4 Stars Out Of 5
July 9, 2014
Rocky Mountain High
THE TREASURED BRIDES Collection is a set of three stories of faith written by Grace Livingston Hill (1865 - 1947).
The Big Blue Soldier is set in Purling Brook New York, 1918. World War I veteran, Lyman Grace, returns home, sick and exhausted, to find his business has failed and he is now a debtor. He sells everything he has to get out from under the crushing load, and though he no longer has the debt, he also no longer has a home or job. His hopelessness increases when the girl who said she loved him dearly engages herself to another who can provide her with the lifestyle she craves. As he walks the road through Purling Brook, he questions the value of his life. It is at this low point, that he meets Miss Marilla Chadwick.
Miss Marilla Chadwick is an elderly spinster who longs to love and be loved. When she hears her nephew, Dick, will soon return from Europe as a war hero, she makes plans to show her love by providing a delicious meal and lavishing attention on him. As soon as he lands, she sends a note requesting his presence, but is crushed when he spurns her. Deep down she's always known he never really cared for her, yet his rejection hurts. To save face in front of the neighbors and her young friend, Mary Amber, the girl next door, she convinces a worn out soldier in a blue uniform to dine with her and, for just that evening, to allow her to call him Dick. She doesn't think her actions will hurt anyone, though she does wonder if the saying, "Oh, the tangled web we weave, when first we practice to deceive," is true.
Mary Amber is an unwilling participant in Miss Marilla's plans. Though she helped the woman make dinner for her nephew and agreed to stay and dine, she had concerns. She never liked Dick. He was mean and rude to her and others in the past, and though she knew war changed people, she had no confidence that Dick had changed. She is suspicious of the man who comes to dinner. He doesn't look much like Dick, and her suspicions increase when he can't answer her questions about the past correctly. She feels she must protect Miss Marilla from this deceiver.
Found Treasure is set in New York City, Summer 1928. Womanhood comes hard to tomboy, Euphemia "Effie" Martin. She doesn't fit in. She plays baseball, runs, and rides her bike better than most boys, and her rough-edged exuberance often causes her mother to sigh and her older sister to complain. When Effie overhears what the other girls her age think about her and how she acts, she is infuriated and hurt. She has always been shunned by them, so why should she care? She decides that is she can change some things, people might like her better. Lawrence Earle, the sought-after young man who taught her how to pitch a mean fast ball, shows her how Christ can change her from the inside out. She no longer has to be the old Effie, but can now be Euphemia, a person of "good report."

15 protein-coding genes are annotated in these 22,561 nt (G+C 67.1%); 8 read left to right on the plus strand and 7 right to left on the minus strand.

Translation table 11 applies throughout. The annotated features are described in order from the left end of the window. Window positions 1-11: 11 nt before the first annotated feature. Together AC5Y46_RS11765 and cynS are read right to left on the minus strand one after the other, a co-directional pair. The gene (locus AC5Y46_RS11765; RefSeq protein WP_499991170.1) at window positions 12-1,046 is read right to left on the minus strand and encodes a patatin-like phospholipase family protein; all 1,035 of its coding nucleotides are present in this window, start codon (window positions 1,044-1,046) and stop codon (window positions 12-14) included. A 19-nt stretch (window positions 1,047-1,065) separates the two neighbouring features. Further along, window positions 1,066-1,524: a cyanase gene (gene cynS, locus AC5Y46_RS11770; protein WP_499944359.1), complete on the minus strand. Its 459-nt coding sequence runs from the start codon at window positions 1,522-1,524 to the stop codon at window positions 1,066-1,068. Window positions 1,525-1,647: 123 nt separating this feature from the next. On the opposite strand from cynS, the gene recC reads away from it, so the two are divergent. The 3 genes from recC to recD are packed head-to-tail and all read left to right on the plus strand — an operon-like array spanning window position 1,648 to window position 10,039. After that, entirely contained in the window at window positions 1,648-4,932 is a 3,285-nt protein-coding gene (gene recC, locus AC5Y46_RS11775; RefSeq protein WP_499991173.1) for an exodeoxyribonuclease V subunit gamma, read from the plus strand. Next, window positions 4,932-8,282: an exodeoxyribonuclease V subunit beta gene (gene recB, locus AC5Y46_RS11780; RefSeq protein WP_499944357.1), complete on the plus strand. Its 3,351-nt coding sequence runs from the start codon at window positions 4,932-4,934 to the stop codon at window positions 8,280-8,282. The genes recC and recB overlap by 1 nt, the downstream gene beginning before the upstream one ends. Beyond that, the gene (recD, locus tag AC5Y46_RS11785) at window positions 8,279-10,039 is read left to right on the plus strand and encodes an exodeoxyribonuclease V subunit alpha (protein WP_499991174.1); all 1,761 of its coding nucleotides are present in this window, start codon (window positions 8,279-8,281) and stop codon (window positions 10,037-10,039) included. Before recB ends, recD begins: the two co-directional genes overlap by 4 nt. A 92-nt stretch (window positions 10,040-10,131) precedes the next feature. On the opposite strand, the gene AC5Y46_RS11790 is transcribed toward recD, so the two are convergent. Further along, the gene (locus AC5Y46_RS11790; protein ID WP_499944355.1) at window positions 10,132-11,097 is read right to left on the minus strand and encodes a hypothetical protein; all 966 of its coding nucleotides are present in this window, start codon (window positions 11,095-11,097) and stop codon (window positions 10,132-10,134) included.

The Patch of Blue is set in New York City, Fall 1932. Christopher Walton, Jr., has everything a young man his age could desire: wealth, loving parents and sister, respect, admiration, athletic ability, and the expectation of returning to his senior year of college as the star football player and leader of his fraternity. On Sunday, he attends church with his parents, but his mind is not on the message. Instead, he sees the new car he will test drive the next day, and make plans to show it off. His attention is momentarily caught by the Pastor's message about being thankful when bad things happen, but he shrugs it off. He doesn't think this is possible.
On Monday, Christopher's beautiful world is shattered. There is a run on his father's bank and his life is threatened. Due to circumstances out of his control, he no longer has wealth, respect, admiration, or the expectation of returning to college. He and his family must move to Sullivan Street on the worst side of town, and he must hunt for a job. He is grateful to find a lowly job in a store where quiet Natalie Halsey works. Her faith has been tried, and when she shares it with him, he begins to see how one could be thankful for hard times.
The inside and outside covers of this book are attractive and let readers know right away they will be reading a "timeless romance." The Big Blue Soldier was interesting, but ended so abruptly that it left me wondering if G.L.H. died before she could finish. The other two stories were engaging and worth the read, though the overuse of the words "nice" and "sweet" slowed me down. I sympathized with Euphemia in Found Treasure, and enjoyed the scene in The Patch of Blue where Chris Walton saves Natalie from the armed robber by pelting him with hard green apples.
Hill's voice could be heard during times she stepped in the story to narrate a passage. Though this kind of author intrusion is not often tolerated with editors today, it gave me an opportunity to understand the importance of social class to people of this time, and what G.L.H. considered respectable or entertaining. Though social values have changed, one thing that hasn't is the way God works in the lives of his people.
I received this book from The Book Club Network in exchange for my honest review.